Posted by Stanley Nkwazema | 19 May 2019 | 649 times
According to Sheikh Zaki Yamani, the stubborn Arab strategist, and one-time Saudi Arabian Minister of Petroleum and Mineral Resources from 1962-1986, “The Stone Age did not end for lack of stones, and the Oil Age will end long before the world runs out of oil.” The compelling logic of this position expressed three decades ago, remains true.
Going forward, clearly something fundamental has shifted in strategic calculations in the world’s hydrocarbon sector. Clearly, advances in technology are beginning to offer a way for economies, especially those of the developed world, to diversify their supplies of energy and reduce their demand for petroleum, thus loosening the grip of oil and the countries that produce it.
But from the facts on the ground, these fundamental changes and logic have no place in the oil sector exploration and exploitation practices in Nigeria’s Niger Delta regions where death and environmental despoliation remain grim facts of life as both the national and regional leadership watch. The level of environmental degradation, loss of human lives and nonchalant attitude of past leaders both in the Niger Delta region and at the national level are becoming extremely worrisome. The physical environment is polluted and the seas are no longer a safe place for fish and human lives to exist side by side. Past governments cannot deny the fact that the problems have been in existence but as well as to not paying adequate attention or deaf ears to the problems associated with the activities of the major players in the area. It is against this grim background that the Bayelsa State Governor, Honourable Henry Seriake Dickson, who leaves office in February 2020, recently brought together a team of world leaders including the former President of Ghana, Emmanuel Kuffour, the Archbishop of York Dr. John Setanmu who is expected to retire from his post on June 7, 2020, as well as notable academicians to address the harrowing issue of environmental despoliation as well as related challenges in the oil industry.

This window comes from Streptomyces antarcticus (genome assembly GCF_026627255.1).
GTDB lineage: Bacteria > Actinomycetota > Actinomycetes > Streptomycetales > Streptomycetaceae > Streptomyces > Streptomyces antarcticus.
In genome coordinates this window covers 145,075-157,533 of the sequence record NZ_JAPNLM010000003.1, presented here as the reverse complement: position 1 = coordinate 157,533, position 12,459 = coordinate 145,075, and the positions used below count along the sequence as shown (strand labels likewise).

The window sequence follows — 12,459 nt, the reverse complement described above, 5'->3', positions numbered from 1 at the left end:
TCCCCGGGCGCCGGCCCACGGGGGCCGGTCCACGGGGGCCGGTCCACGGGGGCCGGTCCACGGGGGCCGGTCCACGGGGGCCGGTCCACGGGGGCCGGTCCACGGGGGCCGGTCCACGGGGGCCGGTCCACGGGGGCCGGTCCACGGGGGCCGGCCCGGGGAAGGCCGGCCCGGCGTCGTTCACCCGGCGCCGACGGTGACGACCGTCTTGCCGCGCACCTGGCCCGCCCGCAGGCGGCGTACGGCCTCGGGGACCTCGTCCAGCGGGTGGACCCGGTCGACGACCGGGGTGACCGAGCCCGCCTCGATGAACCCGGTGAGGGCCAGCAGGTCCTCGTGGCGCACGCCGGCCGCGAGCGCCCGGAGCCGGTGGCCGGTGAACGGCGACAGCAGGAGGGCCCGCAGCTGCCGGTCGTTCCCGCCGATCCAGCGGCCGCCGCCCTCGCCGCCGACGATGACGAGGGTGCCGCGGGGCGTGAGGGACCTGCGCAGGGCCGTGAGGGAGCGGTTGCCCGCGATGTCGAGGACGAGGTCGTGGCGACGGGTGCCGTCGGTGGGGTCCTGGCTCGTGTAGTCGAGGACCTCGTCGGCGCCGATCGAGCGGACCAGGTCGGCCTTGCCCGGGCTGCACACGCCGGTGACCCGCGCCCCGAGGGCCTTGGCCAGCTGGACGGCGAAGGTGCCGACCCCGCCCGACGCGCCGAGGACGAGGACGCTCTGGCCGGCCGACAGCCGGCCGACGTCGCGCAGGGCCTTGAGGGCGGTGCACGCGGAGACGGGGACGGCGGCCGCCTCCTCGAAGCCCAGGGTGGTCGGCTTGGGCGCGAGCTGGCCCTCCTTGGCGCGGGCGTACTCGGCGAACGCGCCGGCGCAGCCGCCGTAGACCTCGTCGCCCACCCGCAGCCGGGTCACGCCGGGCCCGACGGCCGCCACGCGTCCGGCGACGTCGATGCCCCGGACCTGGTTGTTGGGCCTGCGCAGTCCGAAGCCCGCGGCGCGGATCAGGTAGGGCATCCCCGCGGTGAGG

It would be recalled that the Archbishop of York chaired an independent Commission on the Future of the Living Wage. This flowed from his work as the sponsor of the fairness commission in York for the Commission on the Degradation of the Environment
As governor of the oldest and largest on-shore oil-producing state in Nigeria, Dickson strongly feels he is representing people that have been unduly affected by the corporate negligence which he said inspired him, on behalf of the people of Bayelsa State, to set up this commission.
With little question, oil and gas exploration and extraction has had an incalculable impact on the people and environment of the Niger Delta. It has threatened local livelihoods and economies, impeded agricultural development, fueled health disorders and caused tensions in the social fabric of the communities. Bayelsa has paid too high a price for the growth of Nigeria’s oil sector, without reaping any significant benefits; though it was in the state oil was discovered first in Nigeria.
The work of the commission, according to the governor, will transform the lives of his people the environments in which her citizens live. His words: “These are our lives. This is our future. We will work together to restore all of Bayelsa, for ourselves and for the next generations”. More so, there have been several commissions at both the states and federal government levels to get the oil companies to face the issues positively.